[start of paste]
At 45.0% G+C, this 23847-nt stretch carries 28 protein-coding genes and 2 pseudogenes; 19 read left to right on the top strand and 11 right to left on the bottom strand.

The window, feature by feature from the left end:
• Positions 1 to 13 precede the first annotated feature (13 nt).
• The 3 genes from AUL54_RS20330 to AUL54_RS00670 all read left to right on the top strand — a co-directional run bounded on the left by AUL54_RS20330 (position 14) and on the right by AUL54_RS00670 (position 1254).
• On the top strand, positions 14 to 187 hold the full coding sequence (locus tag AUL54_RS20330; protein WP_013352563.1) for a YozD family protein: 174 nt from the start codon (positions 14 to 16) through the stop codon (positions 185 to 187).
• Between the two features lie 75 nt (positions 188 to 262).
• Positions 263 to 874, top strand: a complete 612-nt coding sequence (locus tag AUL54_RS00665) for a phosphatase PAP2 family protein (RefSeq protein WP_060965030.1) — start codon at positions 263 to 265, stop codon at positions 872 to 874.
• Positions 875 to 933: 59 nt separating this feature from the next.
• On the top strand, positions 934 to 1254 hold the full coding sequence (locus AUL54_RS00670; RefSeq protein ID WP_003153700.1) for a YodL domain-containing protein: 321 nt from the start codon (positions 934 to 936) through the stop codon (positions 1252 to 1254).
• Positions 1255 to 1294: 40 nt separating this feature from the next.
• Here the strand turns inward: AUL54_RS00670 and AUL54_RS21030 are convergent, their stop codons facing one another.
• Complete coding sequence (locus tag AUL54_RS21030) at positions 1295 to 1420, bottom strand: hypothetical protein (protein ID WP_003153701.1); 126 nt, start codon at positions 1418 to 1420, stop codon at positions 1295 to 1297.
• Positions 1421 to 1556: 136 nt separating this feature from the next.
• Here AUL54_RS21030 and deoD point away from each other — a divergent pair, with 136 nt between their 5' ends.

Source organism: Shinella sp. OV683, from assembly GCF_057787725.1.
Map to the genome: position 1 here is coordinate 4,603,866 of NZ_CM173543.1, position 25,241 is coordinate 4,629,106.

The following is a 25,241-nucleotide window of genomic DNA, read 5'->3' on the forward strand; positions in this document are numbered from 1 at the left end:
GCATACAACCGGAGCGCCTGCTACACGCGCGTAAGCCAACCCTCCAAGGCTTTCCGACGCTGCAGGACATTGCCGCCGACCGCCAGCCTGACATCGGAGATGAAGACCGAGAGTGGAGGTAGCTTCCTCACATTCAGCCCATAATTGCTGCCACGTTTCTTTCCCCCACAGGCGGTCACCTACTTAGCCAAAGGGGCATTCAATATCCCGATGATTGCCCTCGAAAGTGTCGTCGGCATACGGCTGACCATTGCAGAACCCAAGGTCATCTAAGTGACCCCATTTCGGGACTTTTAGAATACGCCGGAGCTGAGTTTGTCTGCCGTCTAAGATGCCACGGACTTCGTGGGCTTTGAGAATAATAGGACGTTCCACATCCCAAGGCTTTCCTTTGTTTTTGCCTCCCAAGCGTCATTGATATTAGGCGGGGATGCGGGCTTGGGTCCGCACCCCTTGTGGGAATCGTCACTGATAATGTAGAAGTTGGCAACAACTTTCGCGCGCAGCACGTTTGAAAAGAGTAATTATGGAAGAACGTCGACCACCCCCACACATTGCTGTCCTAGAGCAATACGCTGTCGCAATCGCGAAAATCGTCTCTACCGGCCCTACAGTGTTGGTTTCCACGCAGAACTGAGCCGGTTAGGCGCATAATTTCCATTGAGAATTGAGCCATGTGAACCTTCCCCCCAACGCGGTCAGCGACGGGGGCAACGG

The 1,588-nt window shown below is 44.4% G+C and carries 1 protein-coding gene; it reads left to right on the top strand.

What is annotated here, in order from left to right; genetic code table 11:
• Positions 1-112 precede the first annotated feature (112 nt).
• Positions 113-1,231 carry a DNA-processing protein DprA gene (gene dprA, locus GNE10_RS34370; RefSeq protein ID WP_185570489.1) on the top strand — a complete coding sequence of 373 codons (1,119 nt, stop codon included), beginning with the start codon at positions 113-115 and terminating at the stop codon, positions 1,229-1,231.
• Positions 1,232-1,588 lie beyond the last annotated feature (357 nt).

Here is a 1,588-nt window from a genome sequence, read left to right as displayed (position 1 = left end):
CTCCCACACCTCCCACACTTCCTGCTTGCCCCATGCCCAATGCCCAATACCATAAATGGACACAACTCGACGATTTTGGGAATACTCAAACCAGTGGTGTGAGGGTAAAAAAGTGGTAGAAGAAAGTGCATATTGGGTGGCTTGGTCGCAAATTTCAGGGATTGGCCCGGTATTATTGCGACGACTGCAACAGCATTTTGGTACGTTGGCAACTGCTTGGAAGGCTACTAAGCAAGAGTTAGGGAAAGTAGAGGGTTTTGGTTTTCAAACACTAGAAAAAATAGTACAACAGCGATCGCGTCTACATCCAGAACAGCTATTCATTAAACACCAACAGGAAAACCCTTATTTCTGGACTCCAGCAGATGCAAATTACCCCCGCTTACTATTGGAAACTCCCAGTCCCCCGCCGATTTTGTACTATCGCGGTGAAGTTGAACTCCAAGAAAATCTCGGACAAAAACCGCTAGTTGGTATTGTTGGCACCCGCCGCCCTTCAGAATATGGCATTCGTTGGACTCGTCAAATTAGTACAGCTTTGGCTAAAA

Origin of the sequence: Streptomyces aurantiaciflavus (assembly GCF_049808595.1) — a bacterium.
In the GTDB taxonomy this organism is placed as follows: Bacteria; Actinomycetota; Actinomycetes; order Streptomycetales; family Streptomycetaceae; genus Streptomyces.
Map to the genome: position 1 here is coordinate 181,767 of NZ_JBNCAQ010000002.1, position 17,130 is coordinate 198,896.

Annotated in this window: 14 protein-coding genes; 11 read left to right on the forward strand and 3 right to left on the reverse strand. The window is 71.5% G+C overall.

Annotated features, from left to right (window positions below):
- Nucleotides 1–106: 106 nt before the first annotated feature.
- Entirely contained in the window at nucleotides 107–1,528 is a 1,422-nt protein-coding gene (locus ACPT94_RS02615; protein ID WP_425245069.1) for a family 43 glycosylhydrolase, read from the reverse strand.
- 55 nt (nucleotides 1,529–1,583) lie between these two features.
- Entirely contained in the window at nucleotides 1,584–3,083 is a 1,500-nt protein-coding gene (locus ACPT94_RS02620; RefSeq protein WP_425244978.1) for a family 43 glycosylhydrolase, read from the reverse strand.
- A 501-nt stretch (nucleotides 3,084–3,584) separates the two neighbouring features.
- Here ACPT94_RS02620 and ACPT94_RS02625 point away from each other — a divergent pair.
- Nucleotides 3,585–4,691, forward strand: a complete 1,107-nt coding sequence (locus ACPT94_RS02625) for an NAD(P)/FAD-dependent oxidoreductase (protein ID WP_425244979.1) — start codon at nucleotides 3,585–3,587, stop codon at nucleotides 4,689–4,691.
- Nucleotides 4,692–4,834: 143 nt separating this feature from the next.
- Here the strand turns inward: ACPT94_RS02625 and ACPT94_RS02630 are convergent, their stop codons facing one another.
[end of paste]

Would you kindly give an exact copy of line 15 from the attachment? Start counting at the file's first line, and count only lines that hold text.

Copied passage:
Source organism: Shinella sp. OV683, from assembly GCF_057787725.1.